Cats are susceptible to a plethora of parasites, including nematodes, cestodes, and trematodes.
These parasites are often referred to as worms.
The worms that affect cats can be divided by their location in the host in two major groups – intestinal worms and non-intestinal worms.
The different types of worms
• Roundworms or Ascarids (Toxocara cati & Toxocara leonina) – Long, thin and pointed, roundworms are the most common intestinal parasite in cats, regardless of age.
Roundworms look a lot like the worms found in our yards and gardens.
• Tapeworms (Taenia spp. & Dipylidium caninum) – These flatworms are particularly long and built of several different segments.
Each segment contains worm eggs.
Tapeworms are more commonly seen in older cats.
• Hookworms (Ancylostoma spp. & Uncinaria spp.) – As the name suggests itself, hookworms have powerful hooks which they use to hook on the lining of the cat’s intestines
They are small and look like half-inch long threads.
• Whipworms (Trichuris spp.) – They have a thin, whip-like front end and a thicker back end. Whipworms are rarely seen in cats.
• Heartworm (Dirofilaria immitis) – The Heartworm is a filarial worm that resides in the cat’s pulmonary artery. Heartworms are much more common in dogs. However, cats can also be affected.
• Subcutaneous worms (Dirofilaria repens) – This parasite resides under the skin, where it forms small nodules. Although rare, these subcutaneous worms are worth mentioning.
• Lung worms (Aelurostrongylus abstrusus) – They reside in the cat’s airways and unfortunately, are quite common.
• Eye worms (Thelazia californiensis) – Eye worms can be found in the cat’s tear ducts and between the eye and its protective eyelids. Eye worms are not very common in cats.
The Different Routes Of Worm Transmission
The means of worm transmission varies from one type to another.
Generally speaking, the majority of worms are shed in the environment through the feces.
Therefore, it can safely be assumed that the most common way of worm infestation in cats is by ingesting feces of infected felines.
Alternatively, the way of an infestation can be by coming into contact with objects contaminated with feces from infected cats.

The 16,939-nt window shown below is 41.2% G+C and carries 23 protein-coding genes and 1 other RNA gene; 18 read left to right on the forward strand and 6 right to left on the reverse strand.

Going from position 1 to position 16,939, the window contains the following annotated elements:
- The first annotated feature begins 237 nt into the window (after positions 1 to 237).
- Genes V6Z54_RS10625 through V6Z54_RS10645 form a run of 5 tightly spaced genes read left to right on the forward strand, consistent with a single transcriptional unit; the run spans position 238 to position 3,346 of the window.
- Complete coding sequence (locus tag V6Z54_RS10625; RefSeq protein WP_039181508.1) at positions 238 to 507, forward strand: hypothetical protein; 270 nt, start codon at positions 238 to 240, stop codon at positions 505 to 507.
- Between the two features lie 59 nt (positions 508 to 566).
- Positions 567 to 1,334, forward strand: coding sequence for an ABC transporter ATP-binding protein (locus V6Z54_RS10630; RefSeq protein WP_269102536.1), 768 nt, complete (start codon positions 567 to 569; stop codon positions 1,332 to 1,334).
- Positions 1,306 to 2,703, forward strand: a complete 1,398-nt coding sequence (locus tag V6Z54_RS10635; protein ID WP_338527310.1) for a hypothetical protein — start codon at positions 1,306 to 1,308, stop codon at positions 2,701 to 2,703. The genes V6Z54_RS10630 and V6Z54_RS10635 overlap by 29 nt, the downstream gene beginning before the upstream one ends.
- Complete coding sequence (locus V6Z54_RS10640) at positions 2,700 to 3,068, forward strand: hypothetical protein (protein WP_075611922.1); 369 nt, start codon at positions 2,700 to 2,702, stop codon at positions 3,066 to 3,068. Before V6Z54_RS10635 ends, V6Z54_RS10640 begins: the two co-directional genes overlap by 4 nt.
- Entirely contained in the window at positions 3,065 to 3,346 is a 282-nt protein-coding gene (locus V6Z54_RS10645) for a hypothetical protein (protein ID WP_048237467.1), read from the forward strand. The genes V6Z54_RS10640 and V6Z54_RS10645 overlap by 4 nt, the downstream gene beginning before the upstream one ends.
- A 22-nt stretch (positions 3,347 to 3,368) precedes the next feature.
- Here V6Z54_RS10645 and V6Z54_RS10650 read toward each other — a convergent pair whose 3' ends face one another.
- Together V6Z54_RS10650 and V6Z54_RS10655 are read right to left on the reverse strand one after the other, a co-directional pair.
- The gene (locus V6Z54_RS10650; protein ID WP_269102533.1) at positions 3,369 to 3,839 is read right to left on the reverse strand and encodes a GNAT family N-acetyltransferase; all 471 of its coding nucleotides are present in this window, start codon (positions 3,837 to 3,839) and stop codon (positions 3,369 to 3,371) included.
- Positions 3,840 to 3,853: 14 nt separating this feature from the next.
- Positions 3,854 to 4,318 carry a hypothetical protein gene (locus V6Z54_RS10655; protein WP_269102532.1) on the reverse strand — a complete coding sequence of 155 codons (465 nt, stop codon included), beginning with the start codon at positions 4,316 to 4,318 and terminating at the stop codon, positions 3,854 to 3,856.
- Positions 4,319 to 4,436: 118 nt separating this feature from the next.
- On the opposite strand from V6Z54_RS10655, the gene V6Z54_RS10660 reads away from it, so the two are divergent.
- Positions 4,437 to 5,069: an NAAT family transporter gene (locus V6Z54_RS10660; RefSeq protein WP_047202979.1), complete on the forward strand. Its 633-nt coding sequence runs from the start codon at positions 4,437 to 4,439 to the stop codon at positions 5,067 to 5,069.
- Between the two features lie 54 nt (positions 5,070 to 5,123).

Kittens usually get worms from their mothers.
It is an interesting fact that certain types of worms can pass through the placenta and infect the unborn kittens.
This way of an infestation is known as prenatal infection.
Young kittens can also become infected by suckling milk from infected mothers.
Some worms can be secreted via the milk.
Vectors And Intermediate Hosts
Certain types of worms need a vector or intermediate host.
A vector or an intermediate host is an animal necessary for certain phases of the worm’s cycle.
The most common intermediate hosts are organisms such as rodents, birds, mosquitoes, and fleas.
A cat can get worms if she swallows infected fleas during grooming, if she gets bitten by an infected mosquito or if she hunts and preys on infected birds and rodents.
Last but not least, food plays a significant role when it comes to worm transmission and worm infestation.
Undercooked meat and irregularly processed meat products, if previously contaminated with worms, can serve as a means of transmission.
Generally speaking, commercially available wet cat foods found in pet stores and supermarkets are worms-free and safe for consumption.
This is because those wet foods undergo strict preparing regulations and are carefully tested before being released for sale.
On the other hand, when preparing your cat’s wet food at home, the chances of transiting worms are much higher.
This is because undercooked ingredients can serve as infestation sources.
As upsetting as it sounds, it is essential to know that at some point in your cat’s life, he/she will undoubtedly be affected by worms.
It is an inevitable part of feline life.
It should be well emphasized that some worms are capable of crossing the species barrier.
This means that they can be transmitted to or from other household pets (ex. dogs) and even humans.
To protect your cat, yourself, and the rest of your pet babies, you have to deworm your cat regularly.
Commercially available wet cat foods cannot serve as a source of worms, and therefore cats cannot get worms from them.
However, home-prepared wet cat foods, if inadequately prepared and previously contaminated with worms, can serve as a source.
Therefore, if preparing your cat’s meals at home and your own, you need to make sure all ingredients are adequately prepared and well-cooked.